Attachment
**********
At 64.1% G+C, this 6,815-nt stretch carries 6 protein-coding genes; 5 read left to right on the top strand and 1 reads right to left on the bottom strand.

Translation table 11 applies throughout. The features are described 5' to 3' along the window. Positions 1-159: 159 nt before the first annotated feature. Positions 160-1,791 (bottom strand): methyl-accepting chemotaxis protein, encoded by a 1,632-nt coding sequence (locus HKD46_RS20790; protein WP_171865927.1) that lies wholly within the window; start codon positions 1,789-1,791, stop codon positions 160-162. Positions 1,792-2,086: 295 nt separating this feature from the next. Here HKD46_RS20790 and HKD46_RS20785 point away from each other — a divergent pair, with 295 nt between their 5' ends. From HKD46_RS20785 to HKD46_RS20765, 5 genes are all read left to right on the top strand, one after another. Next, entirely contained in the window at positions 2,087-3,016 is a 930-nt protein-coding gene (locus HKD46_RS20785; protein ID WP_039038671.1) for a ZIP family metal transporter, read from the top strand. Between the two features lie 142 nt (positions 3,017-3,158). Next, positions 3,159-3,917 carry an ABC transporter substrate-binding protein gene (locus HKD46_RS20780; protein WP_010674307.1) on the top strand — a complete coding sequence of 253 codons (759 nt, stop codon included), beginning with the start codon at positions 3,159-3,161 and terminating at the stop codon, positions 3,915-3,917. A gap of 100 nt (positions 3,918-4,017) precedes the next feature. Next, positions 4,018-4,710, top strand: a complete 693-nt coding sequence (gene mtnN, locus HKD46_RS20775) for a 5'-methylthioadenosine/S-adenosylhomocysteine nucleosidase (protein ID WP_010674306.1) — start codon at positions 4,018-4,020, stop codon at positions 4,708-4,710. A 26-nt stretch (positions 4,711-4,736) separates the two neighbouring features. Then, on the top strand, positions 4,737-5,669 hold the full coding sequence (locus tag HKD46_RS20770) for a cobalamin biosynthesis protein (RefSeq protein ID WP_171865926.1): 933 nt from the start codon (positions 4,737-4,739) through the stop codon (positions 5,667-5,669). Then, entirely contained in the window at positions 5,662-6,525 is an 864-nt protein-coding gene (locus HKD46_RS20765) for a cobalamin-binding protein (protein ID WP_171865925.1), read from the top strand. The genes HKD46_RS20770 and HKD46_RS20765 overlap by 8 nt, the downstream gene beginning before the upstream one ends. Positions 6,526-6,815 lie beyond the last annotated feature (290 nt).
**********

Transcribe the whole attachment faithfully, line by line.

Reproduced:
At 64.1% G+C, this 6,815-nt stretch carries 6 protein-coding genes; 5 read left to right on the top strand and 1 reads right to left on the bottom strand.

Translation table 11 applies throughout. The features are described 5' to 3' along the window. Positions 1-159: 159 nt before the first annotated feature. Positions 160-1,791 (bottom strand): methyl-accepting chemotaxis protein, encoded by a 1,632-nt coding sequence (locus HKD46_RS20790; protein WP_171865927.1) that lies wholly within the window; start codon positions 1,789-1,791, stop codon positions 160-162. Positions 1,792-2,086: 295 nt separating this feature from the next. Here HKD46_RS20790 and HKD46_RS20785 point away from each other — a divergent pair, with 295 nt between their 5' ends. From HKD46_RS20785 to HKD46_RS20765, 5 genes are all read left to right on the top strand, one after another. Next, entirely contained in the window at positions 2,087-3,016 is a 930-nt protein-coding gene (locus HKD46_RS20785; protein ID WP_039038671.1) for a ZIP family metal transporter, read from the top strand. Between the two features lie 142 nt (positions 3,017-3,158). Next, positions 3,159-3,917 carry an ABC transporter substrate-binding protein gene (locus HKD46_RS20780; protein WP_010674307.1) on the top strand — a complete coding sequence of 253 codons (759 nt, stop codon included), beginning with the start codon at positions 3,159-3,161 and terminating at the stop codon, positions 3,915-3,917. A gap of 100 nt (positions 3,918-4,017) precedes the next feature. Next, positions 4,018-4,710, top strand: a complete 693-nt coding sequence (gene mtnN, locus HKD46_RS20775) for a 5'-methylthioadenosine/S-adenosylhomocysteine nucleosidase (protein ID WP_010674306.1) — start codon at positions 4,018-4,020, stop codon at positions 4,708-4,710. A 26-nt stretch (positions 4,711-4,736) separates the two neighbouring features. Then, on the top strand, positions 4,737-5,669 hold the full coding sequence (locus tag HKD46_RS20770) for a cobalamin biosynthesis protein (RefSeq protein ID WP_171865926.1): 933 nt from the start codon (positions 4,737-4,739) through the stop codon (positions 5,667-5,669). Then, entirely contained in the window at positions 5,662-6,525 is an 864-nt protein-coding gene (locus HKD46_RS20765) for a cobalamin-binding protein (protein ID WP_171865925.1), read from the top strand. The genes HKD46_RS20770 and HKD46_RS20765 overlap by 8 nt, the downstream gene beginning before the upstream one ends. Positions 6,526-6,815 lie beyond the last annotated feature (290 nt).